Let’s say you have forked a repository on GitHub and you’ve started working on a feature or a bug fix that you plan on contributing as a pull request at some point. One issue you’ll run into eventually is how to keep your fork up to date with the upstream repository. Here are some instructions I’ve followed to manage a fork and keep it up to date.
First of all, create a new branch on which to make all of your commits. Theoretically, if you only ever plan on contributing one pull request, you can get away with adding the commits to the main branch (e.g., master). However, it makes it harder to contribute multiple pull requests and it makes it harder to keep that main branch up to date.
Create and switch to a new branch. For the following examples I’ll assume I’ve forked the django repo.
git clone https://github.com/machristie/django.git cd django git checkout -b my-branch
After you make some commits and are ready to push them to your fork, do the following:
git push -u origin my-branch
-u option to
git push means to set this branch (my-branch) to track this remote branch (origin/my-branch) as its upstream branch. What this means is that from here on you can simply run
git push or
git pull and git will push/pull to this remote branch (origin/my-branch). Just to clarify here origin is your fork.
Second, now that you are doing all of your work off the main branches, set the main branches to track the remote branches in the upstream repo. Then you can easily do a
git pull to bring your local main branch up to date.
Let’s add the upstream repo as a Git remote.
git remote add upstream https://github.com/django/django.git git fetch upstream
Now let’s set the master branch to track the remote branch in this upstream repo.
git checkout master git branch --set-upstream-to=upstream/master
Now we can do a git pull
The main branch(es) now are set up to sync with the upstream repo while the branches you create are set up to sync with your fork.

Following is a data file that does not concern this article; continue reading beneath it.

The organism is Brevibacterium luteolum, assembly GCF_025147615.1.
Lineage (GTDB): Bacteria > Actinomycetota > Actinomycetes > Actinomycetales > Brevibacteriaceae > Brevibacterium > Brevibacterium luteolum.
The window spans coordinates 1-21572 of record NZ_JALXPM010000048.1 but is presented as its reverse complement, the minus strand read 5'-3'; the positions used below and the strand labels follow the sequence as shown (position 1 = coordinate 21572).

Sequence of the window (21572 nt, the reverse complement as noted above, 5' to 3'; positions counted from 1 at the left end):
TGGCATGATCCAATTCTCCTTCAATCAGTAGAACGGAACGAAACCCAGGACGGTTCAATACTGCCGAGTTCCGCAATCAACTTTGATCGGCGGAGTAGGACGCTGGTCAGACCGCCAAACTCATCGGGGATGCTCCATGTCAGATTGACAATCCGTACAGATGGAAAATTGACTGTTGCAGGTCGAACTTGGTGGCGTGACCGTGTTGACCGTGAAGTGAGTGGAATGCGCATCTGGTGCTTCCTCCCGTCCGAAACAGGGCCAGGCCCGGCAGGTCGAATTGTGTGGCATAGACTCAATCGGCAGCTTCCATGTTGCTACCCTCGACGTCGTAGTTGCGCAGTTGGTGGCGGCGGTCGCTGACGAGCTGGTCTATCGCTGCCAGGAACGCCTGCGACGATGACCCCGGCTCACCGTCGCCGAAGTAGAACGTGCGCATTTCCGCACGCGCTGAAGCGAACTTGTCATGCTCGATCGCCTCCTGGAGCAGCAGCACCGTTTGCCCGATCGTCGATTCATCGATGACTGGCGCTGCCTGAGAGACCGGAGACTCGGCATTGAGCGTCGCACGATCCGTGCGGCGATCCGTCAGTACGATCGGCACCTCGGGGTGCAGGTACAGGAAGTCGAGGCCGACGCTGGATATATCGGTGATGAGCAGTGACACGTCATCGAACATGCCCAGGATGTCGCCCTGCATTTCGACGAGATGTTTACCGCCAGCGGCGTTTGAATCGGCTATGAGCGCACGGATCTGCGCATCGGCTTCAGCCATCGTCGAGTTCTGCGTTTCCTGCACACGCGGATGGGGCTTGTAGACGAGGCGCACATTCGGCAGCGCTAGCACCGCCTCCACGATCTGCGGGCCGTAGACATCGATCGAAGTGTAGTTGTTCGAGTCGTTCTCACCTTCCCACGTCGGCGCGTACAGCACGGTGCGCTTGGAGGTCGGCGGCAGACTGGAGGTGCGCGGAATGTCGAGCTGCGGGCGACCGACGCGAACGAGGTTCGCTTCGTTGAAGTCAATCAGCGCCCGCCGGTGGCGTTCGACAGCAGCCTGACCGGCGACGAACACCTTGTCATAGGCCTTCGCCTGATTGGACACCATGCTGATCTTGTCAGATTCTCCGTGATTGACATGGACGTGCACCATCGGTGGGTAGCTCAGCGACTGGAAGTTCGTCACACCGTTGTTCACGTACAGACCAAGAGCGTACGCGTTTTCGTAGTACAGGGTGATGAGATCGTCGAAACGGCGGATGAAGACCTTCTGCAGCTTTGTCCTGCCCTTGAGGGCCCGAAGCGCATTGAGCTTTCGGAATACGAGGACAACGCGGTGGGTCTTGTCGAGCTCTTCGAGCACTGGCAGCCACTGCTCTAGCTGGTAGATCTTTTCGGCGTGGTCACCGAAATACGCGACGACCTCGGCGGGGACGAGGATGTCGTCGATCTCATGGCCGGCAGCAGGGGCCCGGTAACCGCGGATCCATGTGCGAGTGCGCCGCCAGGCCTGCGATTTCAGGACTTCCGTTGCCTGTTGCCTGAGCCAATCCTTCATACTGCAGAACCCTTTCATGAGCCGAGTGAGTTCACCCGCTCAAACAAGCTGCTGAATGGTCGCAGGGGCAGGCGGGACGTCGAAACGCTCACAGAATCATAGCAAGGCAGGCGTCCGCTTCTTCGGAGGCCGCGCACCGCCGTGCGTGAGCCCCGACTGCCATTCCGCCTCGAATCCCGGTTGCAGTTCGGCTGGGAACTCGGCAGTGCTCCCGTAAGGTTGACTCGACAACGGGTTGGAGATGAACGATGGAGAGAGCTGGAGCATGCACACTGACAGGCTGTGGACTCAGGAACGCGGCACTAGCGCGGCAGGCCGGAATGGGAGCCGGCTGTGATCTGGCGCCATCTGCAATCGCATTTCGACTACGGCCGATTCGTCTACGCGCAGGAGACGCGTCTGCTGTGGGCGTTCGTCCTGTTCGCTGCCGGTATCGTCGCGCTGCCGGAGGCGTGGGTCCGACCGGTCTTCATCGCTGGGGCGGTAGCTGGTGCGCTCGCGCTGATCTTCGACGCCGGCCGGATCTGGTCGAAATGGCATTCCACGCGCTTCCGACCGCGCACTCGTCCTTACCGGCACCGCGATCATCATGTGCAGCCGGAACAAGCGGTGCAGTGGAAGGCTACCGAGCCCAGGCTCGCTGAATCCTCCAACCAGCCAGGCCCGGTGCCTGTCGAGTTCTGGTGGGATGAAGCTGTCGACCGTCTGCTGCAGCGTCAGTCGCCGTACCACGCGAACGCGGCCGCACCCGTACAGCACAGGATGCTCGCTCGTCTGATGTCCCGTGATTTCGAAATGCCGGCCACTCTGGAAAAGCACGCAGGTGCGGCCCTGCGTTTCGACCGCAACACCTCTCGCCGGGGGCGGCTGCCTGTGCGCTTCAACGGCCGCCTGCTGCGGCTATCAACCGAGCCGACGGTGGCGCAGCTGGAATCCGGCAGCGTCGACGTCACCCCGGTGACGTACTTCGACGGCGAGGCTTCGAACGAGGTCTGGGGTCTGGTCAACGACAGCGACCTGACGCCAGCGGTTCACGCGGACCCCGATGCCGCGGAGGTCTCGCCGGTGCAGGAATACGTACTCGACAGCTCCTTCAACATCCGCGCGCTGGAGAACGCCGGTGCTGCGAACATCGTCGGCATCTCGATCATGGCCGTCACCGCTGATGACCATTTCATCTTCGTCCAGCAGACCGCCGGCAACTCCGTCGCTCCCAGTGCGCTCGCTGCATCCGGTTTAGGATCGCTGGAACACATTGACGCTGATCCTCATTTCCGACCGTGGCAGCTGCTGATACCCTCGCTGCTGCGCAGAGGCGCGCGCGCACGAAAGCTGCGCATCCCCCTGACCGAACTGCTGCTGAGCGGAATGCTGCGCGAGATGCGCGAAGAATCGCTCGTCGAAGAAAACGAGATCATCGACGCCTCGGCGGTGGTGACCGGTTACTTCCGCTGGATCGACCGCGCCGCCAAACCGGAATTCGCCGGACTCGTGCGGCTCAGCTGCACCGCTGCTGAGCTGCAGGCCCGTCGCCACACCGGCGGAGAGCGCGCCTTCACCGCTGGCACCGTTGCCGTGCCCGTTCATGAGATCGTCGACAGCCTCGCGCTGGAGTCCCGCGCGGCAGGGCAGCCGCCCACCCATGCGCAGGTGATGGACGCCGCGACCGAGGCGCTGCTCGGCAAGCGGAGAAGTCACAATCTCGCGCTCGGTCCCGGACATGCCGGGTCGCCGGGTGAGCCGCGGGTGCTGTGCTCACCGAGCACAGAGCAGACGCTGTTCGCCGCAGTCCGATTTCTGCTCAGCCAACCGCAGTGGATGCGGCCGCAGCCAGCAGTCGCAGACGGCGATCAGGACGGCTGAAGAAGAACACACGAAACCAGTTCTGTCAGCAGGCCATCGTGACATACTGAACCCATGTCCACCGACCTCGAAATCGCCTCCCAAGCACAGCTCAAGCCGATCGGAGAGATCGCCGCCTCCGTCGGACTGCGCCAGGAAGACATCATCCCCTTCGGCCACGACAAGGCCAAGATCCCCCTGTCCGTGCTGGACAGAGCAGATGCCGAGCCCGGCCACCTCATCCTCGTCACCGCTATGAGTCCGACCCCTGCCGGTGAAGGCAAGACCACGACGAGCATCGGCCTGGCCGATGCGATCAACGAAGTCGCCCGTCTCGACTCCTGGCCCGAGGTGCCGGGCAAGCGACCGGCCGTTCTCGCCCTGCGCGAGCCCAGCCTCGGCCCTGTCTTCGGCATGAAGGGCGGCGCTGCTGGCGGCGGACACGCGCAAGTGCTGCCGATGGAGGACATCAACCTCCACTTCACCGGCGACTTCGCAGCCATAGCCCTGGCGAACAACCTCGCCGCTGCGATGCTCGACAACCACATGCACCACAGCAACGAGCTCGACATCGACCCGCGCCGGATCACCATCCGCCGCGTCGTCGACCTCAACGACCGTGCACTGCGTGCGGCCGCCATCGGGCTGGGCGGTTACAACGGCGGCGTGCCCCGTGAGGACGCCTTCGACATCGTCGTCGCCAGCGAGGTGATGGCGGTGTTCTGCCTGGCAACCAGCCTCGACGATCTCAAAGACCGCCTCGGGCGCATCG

By the way, if you want to update a main branch in your forked repository you can do that too. For example, to update the master branch in your fork to bring it up to date with the master branch in the upstream repository you would switch to your master branch, update it with upstream, then push those updates to your fork:
git checkout master git pull git push origin master
At some point you’ll want to update your branch so it has the most recent commits from the main branch. For example, let’s say you create my-branch off of the master branch and now you want to update your my-branch with the latest commits on master that have landed in the upstream repository in the meantime. To do this you can first pull in updates for master from the upstream repo and then rebase your branch with master. Here’s how:
git checkout master git pull git checkout my-branch git rebase master
git rebase master rewrites your commits on your branch on top of the latest commits on master.
Of course, when you do this you might run into merge conflicts. When you run
git rebase master it will try to re-apply all of your commits, one by one, on top of the last commit on master. If there are changes on master and also on your branch to the same lines of code in a file, git won’t be able to figure out how to automatically merge those changes. The rebase will stop and tell you that there are merge conflicts. Running
git status will contain a section called Unmerged paths, something like the following:
Unmerged paths: (use "git add <file>..." to mark resolution) both modified: somefile.txt
For each one of the files listed in Unmerged paths:
1. Open the file in a text editor and inspect the conflicting changes. The conflicts are delimited by
2. Decide which side to keep or manually merge the changes, as needed. Save the file.
git add path/to/file
Once you’ve resolved all of the merge conflicts, run:
git rebase --continue
Git will continue with the rebase as best it can. It may stop the rebase process multiple times if there are more merge conflicts.
For more information on resolving merge conflicts, see the section on Basic Merging in the Pro Git book.